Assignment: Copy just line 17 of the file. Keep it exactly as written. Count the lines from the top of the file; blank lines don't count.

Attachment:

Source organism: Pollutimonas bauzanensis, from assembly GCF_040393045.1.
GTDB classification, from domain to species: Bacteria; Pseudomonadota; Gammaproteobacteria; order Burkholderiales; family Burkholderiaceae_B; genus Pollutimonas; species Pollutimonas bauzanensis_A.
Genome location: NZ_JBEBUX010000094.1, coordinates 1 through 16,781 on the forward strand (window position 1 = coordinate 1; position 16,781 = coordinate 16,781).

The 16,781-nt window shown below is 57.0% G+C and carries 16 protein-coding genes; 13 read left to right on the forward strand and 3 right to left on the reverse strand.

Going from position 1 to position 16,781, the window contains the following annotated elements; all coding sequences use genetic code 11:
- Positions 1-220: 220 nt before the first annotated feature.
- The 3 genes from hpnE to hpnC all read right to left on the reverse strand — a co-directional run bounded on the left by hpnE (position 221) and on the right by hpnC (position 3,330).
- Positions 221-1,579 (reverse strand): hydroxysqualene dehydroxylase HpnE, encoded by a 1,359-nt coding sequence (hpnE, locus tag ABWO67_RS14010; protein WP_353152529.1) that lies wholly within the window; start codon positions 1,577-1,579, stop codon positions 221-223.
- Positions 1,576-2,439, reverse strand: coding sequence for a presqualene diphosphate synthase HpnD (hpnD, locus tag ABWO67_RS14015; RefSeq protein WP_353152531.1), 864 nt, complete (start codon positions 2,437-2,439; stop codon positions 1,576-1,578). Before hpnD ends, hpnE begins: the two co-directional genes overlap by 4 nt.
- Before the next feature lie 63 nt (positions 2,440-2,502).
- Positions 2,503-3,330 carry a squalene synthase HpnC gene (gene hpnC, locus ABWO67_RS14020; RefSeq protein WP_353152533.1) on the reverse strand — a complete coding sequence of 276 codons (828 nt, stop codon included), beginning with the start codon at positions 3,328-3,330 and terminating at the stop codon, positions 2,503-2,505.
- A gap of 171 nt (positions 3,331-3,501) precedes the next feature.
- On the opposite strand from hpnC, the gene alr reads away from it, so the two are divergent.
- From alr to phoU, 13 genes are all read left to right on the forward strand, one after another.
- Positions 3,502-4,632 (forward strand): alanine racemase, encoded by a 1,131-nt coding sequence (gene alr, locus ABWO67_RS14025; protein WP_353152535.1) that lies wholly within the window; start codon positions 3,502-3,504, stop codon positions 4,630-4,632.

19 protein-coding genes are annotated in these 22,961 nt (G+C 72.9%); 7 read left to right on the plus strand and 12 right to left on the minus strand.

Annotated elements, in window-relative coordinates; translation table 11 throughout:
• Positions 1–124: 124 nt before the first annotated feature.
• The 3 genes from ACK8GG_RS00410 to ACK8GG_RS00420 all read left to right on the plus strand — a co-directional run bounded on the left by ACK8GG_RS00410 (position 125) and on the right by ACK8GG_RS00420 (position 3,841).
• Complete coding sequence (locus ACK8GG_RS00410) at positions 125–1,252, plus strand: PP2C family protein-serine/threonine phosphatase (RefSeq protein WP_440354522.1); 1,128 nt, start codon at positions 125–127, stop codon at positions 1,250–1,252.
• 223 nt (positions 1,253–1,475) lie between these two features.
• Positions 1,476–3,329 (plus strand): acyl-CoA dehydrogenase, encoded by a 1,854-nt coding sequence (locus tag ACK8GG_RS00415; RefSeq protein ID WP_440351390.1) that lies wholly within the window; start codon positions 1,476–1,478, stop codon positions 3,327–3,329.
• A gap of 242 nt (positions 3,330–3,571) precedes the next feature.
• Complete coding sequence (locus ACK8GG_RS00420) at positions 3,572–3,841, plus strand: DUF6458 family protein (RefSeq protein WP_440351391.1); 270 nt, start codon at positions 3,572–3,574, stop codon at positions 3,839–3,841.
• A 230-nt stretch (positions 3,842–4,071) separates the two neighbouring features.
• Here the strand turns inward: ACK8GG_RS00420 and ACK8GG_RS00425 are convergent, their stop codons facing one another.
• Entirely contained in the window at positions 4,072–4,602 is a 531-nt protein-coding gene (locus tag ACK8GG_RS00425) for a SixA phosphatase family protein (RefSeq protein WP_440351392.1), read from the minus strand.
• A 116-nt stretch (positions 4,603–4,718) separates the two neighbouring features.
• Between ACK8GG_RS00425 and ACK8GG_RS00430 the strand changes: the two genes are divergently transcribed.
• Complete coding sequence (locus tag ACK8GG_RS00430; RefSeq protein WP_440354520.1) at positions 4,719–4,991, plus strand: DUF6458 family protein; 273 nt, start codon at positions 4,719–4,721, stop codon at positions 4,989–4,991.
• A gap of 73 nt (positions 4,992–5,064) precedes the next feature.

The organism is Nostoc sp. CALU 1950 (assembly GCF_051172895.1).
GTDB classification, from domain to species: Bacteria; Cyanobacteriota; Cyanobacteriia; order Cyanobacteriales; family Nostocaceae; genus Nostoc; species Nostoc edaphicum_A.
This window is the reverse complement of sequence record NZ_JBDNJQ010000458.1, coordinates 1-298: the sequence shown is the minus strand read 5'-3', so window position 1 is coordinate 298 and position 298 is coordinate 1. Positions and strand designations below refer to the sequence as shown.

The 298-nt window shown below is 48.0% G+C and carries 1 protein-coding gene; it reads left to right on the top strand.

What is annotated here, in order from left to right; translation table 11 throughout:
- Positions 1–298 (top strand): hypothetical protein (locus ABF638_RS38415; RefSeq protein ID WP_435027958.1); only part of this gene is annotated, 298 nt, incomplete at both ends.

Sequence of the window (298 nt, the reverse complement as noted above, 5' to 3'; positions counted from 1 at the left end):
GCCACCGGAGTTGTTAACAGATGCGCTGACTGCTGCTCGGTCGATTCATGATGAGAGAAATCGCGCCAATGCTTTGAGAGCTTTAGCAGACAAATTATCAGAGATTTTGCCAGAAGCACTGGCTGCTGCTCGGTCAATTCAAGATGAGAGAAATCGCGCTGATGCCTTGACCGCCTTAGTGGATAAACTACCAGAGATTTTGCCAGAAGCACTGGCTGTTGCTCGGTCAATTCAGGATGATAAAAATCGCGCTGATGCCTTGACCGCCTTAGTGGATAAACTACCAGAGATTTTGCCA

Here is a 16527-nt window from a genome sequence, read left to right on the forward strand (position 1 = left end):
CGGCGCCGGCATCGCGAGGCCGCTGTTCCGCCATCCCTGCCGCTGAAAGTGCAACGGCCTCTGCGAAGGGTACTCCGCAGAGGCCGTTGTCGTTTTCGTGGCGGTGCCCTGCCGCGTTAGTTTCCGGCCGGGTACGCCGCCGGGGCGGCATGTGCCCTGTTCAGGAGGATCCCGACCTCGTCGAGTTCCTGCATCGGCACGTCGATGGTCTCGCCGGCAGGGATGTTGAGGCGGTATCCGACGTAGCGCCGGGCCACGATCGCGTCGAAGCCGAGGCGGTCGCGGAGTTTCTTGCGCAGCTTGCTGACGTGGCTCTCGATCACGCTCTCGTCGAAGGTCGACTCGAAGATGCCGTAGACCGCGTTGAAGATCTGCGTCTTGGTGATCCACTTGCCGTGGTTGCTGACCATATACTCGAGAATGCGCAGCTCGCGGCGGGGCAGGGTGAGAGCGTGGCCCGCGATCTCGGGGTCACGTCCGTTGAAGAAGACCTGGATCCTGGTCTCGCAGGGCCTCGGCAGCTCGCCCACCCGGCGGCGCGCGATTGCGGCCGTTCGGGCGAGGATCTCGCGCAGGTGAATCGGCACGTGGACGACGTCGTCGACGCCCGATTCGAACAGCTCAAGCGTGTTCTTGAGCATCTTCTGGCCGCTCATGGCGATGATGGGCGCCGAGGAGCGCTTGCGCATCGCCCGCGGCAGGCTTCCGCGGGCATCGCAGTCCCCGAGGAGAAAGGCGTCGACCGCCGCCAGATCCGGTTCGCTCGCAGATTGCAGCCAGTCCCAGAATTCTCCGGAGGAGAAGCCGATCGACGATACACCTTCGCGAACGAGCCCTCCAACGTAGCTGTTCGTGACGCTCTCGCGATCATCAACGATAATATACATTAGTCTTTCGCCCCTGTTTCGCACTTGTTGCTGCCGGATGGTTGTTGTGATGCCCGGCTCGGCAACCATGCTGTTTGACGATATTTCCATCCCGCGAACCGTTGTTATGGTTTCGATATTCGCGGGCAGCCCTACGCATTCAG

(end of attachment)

Annotated elements, in window-relative coordinates; translation table 11 throughout: